Tuesday, April 27, 2010

Social Networking: Why You Should Be Worried

While social engineering as a method of compromising systems and networks is nothing new (and the art of deception going back long before the advent of TCP/IP), social networking amplifies the potential for abuse through a multitude of things. Mostly naiveté- why they won't be targeted, why they (individual users) have nothing to hide, mistaken or deluded notions how their personal information will be used, etc. 

I could trash these notions up and down but I really don't have the time. So instead, if you honestly kid yourself with any of the following excuses:
  • "I have nothing to hide!"
  • "I won't be targeted!"
  • "I trust 'them' with my personal information!"
Then you need to just skip to my References section in this post below. When you're done with reading the lot, then come back here. Because if you honestly think you are somehow going to magically escape the bullet, you are just wrong. Wrong, wrong, wrong. Dead wrong. 

Did I say wrong enough times?

What's more, your action (or worse yet, inaction) will have an impact on how information is used, global notions of privacy and furthermore, you may indirectly compromise your workplace, your colleagues, co-workers, friends or family.

What makes social networking a far greater threat than old fashioned social networking is that it compounds the problem on multiple levels. 

Information that was previously hard to come by (i.e. had to be acquired by being physically present or knowing certain individuals) can be now mined, remotely or privately. Websites such as pipl.com or tools like Maltego have shown the very real threat that remnant traces of data on the Internet can reveal.  We can see data in aggregate. And the aggregation of data compounds the risks as the sum is greater than its parts.

Social networking allows data to determine subject-object relationships. Context is revealed. So we know that Jarrod likes Mixed Martial Arts and that Ultimate Fighting Champsionship is an MMA event. So it would stand to reason that Jarrod would like to hear about the UFC. This is the value of data and relationships. This is the worldly view that Google and Facebook are trying to build. But sometimes these relationships can have unexpected consequences. 

E.g. An attacker finds out you work at XYZ Company in the Payroll area (LinkedIn) and you like going out to concerts and are a fan of Pink (Facebook). Searching on your email address which you have listed as public (pipl.com) reveals your blog and some very compromising pictures. Or maybe just a rant about how much you hate your boss. Or to distribute a finely crafted piece of malware which purpotes to be Pink playing live in your hometown with hopes of compromising your work machine...

Social relationships are important and I don't want to say "don't use social networking" but we need to be mindful of the information we are sharing isn't "just to our friends". We're sharing it with third parties that we have trusted and sometimes, that trust is misplaced, taken for granted (Google/Buzz) or just outright abused (Facebook).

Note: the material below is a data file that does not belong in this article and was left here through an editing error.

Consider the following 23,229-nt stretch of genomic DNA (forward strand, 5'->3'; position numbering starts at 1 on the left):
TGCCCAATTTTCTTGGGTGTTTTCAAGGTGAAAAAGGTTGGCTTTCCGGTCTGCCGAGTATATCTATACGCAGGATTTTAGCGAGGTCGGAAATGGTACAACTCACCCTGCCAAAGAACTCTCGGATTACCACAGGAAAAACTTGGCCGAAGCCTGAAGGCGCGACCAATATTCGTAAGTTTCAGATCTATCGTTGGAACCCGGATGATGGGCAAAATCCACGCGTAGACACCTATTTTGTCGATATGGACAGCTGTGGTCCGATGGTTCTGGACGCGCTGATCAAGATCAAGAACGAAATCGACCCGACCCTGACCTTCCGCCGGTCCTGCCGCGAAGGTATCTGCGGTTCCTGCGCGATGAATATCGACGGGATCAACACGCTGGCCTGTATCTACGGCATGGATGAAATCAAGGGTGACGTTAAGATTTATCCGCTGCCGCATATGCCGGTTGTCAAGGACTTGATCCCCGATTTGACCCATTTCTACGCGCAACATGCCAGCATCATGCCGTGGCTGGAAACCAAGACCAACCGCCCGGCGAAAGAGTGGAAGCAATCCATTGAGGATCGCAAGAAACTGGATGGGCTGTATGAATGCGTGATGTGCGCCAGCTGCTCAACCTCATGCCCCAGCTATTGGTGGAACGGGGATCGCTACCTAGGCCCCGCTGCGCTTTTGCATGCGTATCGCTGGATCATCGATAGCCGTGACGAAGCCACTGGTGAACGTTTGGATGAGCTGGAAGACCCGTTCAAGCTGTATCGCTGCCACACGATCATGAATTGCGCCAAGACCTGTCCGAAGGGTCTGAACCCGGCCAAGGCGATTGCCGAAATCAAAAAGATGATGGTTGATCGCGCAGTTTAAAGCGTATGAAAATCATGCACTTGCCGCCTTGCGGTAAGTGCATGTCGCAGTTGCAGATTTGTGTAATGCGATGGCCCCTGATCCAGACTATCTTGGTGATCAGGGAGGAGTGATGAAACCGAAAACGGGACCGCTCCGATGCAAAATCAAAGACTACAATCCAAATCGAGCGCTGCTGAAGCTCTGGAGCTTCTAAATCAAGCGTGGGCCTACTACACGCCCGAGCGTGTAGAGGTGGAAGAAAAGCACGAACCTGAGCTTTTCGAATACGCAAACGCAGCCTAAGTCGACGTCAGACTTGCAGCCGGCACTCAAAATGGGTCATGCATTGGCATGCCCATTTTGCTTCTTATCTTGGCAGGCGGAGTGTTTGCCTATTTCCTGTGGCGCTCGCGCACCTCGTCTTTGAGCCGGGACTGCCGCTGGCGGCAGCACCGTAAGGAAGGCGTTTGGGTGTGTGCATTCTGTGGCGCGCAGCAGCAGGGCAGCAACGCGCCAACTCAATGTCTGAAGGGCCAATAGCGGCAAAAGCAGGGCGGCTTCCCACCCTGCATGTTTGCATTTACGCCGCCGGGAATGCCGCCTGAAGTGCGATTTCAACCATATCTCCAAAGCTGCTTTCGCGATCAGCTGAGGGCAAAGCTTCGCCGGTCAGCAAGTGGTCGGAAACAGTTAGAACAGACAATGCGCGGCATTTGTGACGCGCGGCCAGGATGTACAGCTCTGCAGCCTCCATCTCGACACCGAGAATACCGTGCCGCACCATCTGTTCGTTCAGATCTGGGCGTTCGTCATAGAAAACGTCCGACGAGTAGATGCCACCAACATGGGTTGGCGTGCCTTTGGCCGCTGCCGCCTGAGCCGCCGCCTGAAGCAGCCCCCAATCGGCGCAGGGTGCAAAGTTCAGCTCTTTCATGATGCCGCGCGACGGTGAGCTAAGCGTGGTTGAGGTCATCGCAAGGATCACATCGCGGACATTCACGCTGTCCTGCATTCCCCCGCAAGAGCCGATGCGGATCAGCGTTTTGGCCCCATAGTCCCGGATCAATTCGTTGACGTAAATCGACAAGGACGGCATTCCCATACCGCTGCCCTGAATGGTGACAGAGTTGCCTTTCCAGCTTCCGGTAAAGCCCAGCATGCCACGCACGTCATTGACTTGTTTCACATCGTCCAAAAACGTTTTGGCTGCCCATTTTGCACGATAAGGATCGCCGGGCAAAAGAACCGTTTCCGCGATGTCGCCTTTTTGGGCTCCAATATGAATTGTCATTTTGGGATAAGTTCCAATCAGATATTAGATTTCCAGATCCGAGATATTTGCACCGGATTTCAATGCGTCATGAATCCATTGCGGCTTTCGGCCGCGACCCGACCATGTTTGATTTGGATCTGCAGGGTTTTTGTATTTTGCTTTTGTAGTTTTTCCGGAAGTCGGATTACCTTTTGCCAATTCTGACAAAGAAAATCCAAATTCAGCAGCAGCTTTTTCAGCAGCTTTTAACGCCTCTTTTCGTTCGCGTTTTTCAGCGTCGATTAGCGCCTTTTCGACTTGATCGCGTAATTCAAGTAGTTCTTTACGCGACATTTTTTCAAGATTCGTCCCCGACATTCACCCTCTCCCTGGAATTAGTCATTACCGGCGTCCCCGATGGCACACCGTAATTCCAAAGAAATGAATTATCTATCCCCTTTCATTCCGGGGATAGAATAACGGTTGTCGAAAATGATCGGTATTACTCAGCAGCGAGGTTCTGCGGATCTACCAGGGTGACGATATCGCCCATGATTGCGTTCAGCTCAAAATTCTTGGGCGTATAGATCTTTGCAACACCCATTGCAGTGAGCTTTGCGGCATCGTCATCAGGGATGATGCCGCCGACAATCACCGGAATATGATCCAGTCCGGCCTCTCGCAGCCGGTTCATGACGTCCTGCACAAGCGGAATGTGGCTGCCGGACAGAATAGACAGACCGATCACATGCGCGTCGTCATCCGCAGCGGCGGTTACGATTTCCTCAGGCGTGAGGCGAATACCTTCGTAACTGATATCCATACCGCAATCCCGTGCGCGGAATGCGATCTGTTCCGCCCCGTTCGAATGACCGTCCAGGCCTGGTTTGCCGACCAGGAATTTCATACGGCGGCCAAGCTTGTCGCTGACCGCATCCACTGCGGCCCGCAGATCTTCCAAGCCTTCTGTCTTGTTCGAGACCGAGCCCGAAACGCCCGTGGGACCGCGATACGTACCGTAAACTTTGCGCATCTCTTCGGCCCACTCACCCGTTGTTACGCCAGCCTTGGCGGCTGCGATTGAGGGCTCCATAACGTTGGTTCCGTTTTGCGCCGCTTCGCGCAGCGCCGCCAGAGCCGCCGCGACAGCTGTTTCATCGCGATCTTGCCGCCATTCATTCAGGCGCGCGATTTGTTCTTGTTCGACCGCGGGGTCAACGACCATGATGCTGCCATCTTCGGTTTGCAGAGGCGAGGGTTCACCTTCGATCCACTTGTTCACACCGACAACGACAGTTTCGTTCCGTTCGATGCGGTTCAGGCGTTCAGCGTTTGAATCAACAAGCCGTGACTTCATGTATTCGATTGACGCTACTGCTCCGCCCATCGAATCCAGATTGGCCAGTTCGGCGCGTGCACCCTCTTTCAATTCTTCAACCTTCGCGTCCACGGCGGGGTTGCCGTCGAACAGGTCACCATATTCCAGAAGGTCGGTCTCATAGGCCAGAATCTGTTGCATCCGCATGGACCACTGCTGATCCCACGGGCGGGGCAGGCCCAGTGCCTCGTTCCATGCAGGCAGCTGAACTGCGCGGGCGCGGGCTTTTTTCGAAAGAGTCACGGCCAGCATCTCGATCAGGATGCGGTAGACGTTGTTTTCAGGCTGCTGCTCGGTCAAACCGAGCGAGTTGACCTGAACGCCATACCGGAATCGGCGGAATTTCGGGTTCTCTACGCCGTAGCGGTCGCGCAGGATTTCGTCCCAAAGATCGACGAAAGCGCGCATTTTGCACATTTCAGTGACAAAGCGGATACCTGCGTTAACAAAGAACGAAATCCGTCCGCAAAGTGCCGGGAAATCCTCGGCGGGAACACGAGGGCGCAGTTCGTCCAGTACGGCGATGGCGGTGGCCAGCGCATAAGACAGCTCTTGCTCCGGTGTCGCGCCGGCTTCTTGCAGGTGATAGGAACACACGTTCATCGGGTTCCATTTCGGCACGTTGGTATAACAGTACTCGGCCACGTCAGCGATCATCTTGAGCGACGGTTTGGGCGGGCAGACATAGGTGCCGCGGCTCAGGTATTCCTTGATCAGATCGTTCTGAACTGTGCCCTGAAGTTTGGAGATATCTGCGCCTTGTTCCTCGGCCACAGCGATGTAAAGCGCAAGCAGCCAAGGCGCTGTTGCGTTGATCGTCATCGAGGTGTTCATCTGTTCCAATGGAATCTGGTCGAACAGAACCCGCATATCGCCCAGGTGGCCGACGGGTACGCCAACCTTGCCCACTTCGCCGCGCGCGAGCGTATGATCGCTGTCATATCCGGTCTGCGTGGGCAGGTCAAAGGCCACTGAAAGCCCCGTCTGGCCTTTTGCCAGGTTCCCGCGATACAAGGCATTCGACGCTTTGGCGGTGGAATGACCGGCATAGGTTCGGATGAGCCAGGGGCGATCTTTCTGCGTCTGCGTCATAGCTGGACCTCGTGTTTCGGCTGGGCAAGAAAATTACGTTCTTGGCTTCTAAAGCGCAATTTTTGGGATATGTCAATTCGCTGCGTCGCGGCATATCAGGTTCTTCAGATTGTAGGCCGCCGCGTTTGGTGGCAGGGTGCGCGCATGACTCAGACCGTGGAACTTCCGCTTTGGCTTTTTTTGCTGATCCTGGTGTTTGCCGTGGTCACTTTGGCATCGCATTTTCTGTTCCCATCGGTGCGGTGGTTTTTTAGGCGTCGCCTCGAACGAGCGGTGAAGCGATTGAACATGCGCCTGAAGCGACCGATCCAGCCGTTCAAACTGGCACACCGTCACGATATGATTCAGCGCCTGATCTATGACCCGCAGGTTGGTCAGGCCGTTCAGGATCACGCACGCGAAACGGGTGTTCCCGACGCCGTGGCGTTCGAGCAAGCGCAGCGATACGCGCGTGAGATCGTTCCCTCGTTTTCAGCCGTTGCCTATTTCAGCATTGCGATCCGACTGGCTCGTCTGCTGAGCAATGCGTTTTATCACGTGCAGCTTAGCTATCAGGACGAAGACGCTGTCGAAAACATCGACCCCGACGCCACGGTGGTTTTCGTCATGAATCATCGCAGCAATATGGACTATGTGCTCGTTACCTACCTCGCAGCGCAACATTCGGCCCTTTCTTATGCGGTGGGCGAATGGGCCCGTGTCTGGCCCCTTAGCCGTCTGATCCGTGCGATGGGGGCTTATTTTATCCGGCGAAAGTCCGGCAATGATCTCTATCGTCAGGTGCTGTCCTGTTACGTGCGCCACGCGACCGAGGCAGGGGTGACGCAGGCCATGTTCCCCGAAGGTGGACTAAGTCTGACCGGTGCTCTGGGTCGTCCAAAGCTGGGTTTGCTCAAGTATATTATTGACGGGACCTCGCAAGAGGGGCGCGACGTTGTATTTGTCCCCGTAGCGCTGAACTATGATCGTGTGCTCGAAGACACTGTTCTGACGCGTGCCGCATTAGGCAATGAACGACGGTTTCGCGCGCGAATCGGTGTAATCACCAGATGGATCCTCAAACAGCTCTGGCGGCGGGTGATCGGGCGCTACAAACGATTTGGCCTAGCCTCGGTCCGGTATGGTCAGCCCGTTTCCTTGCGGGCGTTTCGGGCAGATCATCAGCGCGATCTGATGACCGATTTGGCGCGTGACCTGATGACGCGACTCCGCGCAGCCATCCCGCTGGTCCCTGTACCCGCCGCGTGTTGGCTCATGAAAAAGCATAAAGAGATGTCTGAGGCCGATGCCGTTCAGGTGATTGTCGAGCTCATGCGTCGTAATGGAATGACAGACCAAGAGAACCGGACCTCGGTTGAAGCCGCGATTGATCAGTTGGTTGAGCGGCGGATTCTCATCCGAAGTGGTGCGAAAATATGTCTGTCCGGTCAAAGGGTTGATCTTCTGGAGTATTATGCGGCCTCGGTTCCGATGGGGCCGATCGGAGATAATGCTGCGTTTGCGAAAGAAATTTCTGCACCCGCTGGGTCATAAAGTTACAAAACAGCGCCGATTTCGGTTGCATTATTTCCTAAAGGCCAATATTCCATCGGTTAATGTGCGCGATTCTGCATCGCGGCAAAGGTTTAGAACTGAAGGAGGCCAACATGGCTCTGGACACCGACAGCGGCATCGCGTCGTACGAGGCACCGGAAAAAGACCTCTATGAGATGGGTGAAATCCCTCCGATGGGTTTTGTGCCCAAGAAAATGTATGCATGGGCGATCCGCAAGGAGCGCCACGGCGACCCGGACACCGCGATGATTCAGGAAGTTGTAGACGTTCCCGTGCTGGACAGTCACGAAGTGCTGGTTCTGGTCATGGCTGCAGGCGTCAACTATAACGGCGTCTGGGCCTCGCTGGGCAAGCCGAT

Locking down your profile doesn't always solve the problem because these companies can still share it with third parties or use it internally at whim (Google), they can still hold the data indefinitely (Facebook), or be riddled with security holes. To such a degree that even if you do the right thing, share the minimal amount required and lock down your privacy settings, etc, that you can be hit by those people you have as 'friends' because of their own lax approach to personal security and privacy (or because they install every sodding game or application under the sun).

This isn't intended to scare the crap out of you (although I'm sure it may for some if you start seeing how real world attack scenarios occur in my references section and the Google/China hack) but you need to realise how it can be abused. 

If you're going to use social networking services, you need to be mindful:
- what you share,
- who you share it with (companies/websites as well as individuals),
- default privacy/profile settings,
- if in doubt, just share the BARE MINIMUM required to maintain social contact!

- J.



Wireghoul said...

Coincidental timing... http://snosoft.blogspot.com/2010/04/hacking-your-bank.html

Drazen Drazic said...

That's one worth linking to people we know outside of our industry. Nice write-up mate. Love the passion in your writing. Linking it out now.


Matthew Hackling said...

Thanks for the link to the "why blackhats alwas win"" talk, great reading comparing standard "pen test" methodology vs what the black hats do.

Jarrod said...

Wireghoul - the hacking your bank one linked directly off one of my reference links, which is why I posted it :)

DD - You're welcome. I had a few people (mostly friends and family) asking.

Matt - You should also check the metaphish paper and some of the other talks/presentations done by attackresearch.com

Drawing classes said...

What a wonderful post to read!! thank you for bringing all good thoughts into one post!